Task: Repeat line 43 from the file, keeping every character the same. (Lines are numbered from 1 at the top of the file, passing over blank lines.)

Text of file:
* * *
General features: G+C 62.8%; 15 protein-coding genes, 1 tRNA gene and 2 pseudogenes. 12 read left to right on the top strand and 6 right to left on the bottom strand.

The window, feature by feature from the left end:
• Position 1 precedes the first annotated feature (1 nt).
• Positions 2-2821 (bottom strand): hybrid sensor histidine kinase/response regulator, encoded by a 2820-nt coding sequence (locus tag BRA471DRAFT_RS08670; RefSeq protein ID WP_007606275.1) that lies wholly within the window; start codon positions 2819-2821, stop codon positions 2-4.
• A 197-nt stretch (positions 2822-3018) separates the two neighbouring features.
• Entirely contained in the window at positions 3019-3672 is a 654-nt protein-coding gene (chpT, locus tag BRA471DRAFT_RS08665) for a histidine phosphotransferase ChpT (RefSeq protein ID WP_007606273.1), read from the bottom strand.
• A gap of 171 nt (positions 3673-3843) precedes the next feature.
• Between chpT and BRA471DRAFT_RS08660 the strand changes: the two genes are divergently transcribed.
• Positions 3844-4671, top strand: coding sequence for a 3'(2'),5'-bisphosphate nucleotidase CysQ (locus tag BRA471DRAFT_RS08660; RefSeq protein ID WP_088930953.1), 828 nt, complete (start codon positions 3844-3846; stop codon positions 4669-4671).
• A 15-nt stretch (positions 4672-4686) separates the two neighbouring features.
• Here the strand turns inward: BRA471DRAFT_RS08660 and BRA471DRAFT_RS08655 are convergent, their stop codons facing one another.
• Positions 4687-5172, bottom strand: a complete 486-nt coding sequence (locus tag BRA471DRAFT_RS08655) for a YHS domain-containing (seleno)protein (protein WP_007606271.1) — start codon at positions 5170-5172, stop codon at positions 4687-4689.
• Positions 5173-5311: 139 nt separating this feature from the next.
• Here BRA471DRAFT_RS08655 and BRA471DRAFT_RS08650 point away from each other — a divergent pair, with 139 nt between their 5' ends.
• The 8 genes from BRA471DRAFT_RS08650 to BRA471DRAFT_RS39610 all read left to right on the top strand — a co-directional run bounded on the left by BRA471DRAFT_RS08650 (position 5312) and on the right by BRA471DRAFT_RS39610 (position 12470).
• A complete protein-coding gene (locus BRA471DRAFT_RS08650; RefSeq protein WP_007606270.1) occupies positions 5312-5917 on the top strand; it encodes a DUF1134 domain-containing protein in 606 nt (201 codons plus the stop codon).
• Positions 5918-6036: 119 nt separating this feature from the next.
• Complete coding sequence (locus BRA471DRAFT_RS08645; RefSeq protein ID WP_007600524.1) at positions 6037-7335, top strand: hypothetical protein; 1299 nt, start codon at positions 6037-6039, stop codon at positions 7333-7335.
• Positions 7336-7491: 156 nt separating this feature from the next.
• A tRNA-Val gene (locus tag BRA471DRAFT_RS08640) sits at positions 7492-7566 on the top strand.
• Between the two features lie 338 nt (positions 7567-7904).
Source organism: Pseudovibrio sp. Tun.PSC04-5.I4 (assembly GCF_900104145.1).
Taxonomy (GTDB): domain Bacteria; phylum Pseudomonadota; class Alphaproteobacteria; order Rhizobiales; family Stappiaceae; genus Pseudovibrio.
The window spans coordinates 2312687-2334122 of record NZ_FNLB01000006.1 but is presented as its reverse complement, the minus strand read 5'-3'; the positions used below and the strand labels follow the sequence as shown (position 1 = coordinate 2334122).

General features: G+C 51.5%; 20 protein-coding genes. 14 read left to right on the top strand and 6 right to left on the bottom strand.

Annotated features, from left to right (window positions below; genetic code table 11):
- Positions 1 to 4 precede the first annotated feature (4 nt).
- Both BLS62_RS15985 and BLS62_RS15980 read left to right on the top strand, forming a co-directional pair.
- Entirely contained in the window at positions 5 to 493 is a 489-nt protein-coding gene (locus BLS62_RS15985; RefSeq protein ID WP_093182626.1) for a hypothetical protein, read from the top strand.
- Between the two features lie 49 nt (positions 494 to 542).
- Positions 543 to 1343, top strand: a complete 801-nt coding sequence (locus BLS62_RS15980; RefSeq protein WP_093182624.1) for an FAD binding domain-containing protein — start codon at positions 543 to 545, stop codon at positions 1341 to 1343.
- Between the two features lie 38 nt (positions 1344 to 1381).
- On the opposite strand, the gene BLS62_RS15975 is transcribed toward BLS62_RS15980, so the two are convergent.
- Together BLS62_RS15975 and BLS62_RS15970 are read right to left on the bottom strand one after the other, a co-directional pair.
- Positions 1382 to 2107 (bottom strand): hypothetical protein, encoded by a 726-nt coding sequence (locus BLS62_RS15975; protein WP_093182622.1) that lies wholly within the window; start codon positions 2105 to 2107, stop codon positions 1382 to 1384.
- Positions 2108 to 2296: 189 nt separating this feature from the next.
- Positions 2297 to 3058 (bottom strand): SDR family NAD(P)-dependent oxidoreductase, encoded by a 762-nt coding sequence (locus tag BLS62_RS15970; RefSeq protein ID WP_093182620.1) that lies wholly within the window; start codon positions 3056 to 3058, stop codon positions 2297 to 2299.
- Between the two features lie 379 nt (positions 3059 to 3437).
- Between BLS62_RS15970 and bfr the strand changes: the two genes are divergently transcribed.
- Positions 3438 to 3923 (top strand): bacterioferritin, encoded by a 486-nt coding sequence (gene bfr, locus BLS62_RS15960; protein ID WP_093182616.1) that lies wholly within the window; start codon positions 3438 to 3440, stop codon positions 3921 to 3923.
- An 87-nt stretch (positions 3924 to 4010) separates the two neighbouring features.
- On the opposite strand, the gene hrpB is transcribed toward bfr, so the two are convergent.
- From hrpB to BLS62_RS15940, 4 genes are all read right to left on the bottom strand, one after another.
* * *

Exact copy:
- From hrpB to BLS62_RS15940, 4 genes are all read right to left on the bottom strand, one after another.